How Much Is Sentimental Value Worth?
How do you place a monetary value on something you once found priceless? A growing number of people who are underemployed or scraping by on unemployment checks are asking this very practical question as they need to sell personal items to make ends meet.
Women in particular have found themselves facing the tough job of parting with things of great sentimental value, such an engagement ring from a deceased fiance, or big-ticket items that simply remind them or their former life among the fully employed. Reluctantly, they're turning to online marketplaces like Ebay and Craigslist to do it.
Melissa, a 33-year-old single mom in Brooklyn, NY, was laid off in September 2008 and has since had to part with many of her belongings. The hardest thing to let go of was a print by Emmi Whitehorse. She wrote in her blog that the print made her feel grounded: "It really symbolized the birth of my daughter and then my move to New York. More than that, it symbolized freedom, my abilities to prevail." To Melissa, this work of art meant much more than any amount of money it could bring.
But life happens and is expensive. In October 2009, Melissa parted with her beloved print. She wrote, "I never thought I'd see it gone, but this was a tough summer, and I needed to let go of some of my things. Sigh. No one said being a single mom in New York sans child support would be easy, especially after being laid off from a job." The day after she delivered the print to its new home, she says, "Contrary to my busy and productive nature, I stayed in bed all day, exhausted by life–quite forlorn and despondent."
Julie, 28, a commercial interior designer in Milwaukee, WI, was laid off nine months ago. She's planning to sell a diamond ring that has been passed down from her grandmother to her mother and then to her. Given that it's a tough thing to sell, at the very least she wants to make sure she gets every cent of her asking price. "It has 22 diamonds and a platinum setting. But it's a cocktail ring, not an engagement ring, so I am having trouble finding a buyer who will give me over $1,500 for it." (Compare your salary to an interior designer's.)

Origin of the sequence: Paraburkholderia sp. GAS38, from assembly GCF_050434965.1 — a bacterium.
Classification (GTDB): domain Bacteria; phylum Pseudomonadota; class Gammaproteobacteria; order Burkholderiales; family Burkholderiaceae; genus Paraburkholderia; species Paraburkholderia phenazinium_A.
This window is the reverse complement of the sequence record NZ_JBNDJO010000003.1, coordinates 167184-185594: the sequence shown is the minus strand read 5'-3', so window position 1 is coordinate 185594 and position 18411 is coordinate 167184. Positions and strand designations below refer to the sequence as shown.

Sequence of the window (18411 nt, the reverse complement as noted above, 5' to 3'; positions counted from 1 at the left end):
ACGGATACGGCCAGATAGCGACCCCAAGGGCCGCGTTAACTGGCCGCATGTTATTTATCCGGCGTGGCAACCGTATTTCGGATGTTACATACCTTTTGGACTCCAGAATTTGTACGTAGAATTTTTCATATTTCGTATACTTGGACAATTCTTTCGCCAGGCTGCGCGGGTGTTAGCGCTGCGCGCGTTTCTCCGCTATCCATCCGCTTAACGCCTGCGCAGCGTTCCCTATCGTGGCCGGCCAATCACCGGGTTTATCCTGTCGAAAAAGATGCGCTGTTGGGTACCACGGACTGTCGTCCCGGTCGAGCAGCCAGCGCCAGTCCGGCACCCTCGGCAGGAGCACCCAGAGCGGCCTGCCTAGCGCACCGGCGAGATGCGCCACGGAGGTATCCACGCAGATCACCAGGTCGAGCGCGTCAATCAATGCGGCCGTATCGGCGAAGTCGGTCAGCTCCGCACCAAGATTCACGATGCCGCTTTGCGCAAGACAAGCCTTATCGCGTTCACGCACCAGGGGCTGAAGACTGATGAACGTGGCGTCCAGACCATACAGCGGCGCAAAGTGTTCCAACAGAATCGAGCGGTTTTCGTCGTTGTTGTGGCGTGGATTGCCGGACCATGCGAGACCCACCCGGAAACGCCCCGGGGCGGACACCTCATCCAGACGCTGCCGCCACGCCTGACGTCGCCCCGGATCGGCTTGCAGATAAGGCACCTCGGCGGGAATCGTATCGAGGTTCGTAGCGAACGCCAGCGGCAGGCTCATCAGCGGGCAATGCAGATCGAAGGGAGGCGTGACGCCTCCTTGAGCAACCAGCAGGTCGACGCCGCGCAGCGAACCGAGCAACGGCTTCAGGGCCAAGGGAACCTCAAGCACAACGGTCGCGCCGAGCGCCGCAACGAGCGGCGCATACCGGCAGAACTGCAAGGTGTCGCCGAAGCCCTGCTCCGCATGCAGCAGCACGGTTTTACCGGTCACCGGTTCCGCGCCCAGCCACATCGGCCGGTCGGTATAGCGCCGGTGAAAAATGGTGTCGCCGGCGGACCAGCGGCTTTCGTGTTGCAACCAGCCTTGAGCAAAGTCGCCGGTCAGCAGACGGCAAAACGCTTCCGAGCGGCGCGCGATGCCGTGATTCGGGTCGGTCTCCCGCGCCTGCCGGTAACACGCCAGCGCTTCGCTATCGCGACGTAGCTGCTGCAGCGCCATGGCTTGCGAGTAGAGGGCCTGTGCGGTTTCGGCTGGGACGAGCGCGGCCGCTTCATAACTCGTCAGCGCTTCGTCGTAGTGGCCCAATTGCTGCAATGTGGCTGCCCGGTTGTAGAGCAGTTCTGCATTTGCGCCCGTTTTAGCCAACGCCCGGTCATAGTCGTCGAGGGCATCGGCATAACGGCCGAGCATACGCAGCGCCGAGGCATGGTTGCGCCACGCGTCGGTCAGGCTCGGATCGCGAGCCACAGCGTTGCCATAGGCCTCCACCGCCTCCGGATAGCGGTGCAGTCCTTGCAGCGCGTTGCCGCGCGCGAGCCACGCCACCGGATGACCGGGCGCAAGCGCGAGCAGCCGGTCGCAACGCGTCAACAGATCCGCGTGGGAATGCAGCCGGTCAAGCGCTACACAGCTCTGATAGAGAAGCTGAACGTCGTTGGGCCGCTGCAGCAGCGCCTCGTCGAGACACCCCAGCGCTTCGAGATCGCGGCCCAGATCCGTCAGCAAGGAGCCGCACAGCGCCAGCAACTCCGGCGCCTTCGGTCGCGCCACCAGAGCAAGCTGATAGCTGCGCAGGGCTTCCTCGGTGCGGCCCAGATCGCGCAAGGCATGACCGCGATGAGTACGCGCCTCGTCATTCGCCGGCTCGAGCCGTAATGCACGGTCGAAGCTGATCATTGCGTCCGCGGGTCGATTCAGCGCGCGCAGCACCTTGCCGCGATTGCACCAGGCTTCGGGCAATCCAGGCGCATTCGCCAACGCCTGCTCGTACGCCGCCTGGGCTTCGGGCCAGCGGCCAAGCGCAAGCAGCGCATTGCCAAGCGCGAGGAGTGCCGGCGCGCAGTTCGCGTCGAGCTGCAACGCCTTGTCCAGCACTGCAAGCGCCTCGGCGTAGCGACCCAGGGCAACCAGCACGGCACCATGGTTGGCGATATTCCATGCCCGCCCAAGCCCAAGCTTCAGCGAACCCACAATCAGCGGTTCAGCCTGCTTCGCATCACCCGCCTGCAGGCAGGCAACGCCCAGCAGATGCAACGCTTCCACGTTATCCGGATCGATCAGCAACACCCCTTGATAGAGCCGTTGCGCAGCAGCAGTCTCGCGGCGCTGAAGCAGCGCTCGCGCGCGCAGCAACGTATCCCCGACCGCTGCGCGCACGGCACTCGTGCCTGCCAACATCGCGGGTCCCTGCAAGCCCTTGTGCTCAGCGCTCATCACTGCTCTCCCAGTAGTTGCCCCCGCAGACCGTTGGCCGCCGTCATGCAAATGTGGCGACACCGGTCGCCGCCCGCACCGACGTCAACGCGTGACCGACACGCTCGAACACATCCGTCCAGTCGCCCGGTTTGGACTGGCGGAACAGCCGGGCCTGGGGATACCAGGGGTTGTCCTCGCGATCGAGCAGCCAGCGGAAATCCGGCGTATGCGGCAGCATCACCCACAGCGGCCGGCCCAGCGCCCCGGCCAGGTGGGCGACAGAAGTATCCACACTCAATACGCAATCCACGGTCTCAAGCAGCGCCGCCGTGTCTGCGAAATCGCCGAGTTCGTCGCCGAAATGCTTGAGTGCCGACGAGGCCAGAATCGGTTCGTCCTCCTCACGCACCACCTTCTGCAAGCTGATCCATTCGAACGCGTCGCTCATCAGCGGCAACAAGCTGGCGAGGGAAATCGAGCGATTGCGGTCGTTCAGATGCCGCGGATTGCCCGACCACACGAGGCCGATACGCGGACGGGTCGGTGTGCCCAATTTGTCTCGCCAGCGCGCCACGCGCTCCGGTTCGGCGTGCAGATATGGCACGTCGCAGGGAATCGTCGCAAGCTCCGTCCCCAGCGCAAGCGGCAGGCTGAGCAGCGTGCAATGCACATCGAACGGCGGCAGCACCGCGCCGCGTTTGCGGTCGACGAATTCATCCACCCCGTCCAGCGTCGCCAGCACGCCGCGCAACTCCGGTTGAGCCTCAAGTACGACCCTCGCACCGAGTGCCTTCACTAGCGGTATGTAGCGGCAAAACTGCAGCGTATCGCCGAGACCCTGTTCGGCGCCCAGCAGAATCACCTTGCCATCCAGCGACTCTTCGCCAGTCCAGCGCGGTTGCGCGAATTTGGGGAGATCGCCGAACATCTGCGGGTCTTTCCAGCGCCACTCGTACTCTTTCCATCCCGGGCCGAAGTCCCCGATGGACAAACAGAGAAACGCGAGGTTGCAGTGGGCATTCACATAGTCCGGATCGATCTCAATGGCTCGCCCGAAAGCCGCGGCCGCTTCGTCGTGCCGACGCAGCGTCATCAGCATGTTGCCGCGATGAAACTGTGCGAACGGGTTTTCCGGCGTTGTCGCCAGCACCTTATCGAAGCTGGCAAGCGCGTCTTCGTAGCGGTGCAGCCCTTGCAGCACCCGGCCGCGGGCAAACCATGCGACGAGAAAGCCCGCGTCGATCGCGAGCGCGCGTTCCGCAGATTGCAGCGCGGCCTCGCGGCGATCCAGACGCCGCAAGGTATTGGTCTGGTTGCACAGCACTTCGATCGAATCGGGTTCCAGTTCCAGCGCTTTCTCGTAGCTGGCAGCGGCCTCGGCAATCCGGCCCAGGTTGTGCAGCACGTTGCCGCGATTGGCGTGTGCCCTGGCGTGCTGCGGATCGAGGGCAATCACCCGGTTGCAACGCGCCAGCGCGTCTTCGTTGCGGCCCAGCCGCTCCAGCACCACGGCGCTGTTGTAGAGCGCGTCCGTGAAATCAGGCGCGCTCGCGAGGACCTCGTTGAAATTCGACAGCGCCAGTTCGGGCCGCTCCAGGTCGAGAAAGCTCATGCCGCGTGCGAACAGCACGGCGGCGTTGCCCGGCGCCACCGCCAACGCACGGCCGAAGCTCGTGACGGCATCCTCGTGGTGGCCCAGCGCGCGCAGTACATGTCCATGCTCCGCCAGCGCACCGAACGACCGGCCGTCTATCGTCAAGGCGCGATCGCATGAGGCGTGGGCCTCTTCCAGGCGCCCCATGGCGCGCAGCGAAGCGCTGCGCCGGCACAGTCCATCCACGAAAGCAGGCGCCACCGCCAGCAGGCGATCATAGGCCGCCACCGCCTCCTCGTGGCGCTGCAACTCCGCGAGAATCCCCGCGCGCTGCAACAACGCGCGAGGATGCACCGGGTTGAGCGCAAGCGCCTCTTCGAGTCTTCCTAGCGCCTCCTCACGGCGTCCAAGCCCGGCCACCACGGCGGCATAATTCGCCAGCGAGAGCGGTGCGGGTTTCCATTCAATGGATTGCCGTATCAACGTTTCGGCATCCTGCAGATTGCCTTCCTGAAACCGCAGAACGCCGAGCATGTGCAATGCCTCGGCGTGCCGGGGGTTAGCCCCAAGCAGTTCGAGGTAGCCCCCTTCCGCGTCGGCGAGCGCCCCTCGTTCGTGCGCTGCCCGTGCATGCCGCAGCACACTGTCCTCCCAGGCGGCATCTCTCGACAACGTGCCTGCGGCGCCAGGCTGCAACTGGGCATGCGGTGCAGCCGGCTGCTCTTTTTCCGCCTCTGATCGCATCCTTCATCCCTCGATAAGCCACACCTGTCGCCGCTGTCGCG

Alex, 32, was the assistant director of the Las Vegas Art Museum before it closed in February 2009. She immediately went through her closet, trying on everything and purging anything that didn't work. A lot of it went to Goodwill, she says, "but barely worn designer dresses, shoes and handbags went on eBay." Taking good photos of all the items and then listing them was time-consuming, she says, "But it was worth it in the end. After our first round of postings, my husband and I made almost $1,000!"
After finishing her closet, she turned to her shelves, where she had hundreds of books, and decided to sell as many as she could. She says the paring down process changed her relationship to stuff. "As I've been reevaluating my life, I've decided that my book shelf isn't an indicator of how smart or well-read I am," she explains. "My life view and thoughts are the product of all those books I've read and are the true indicator of how smart I am."
She adds, "It's such a refreshing feeling to get rid of all this stuff cluttering my life and obscuring me from who I really am and, more importantly, who I want to be."
Hope the women selling their heirlooms and favorite things can find a philosophical upside to their own house-clearing.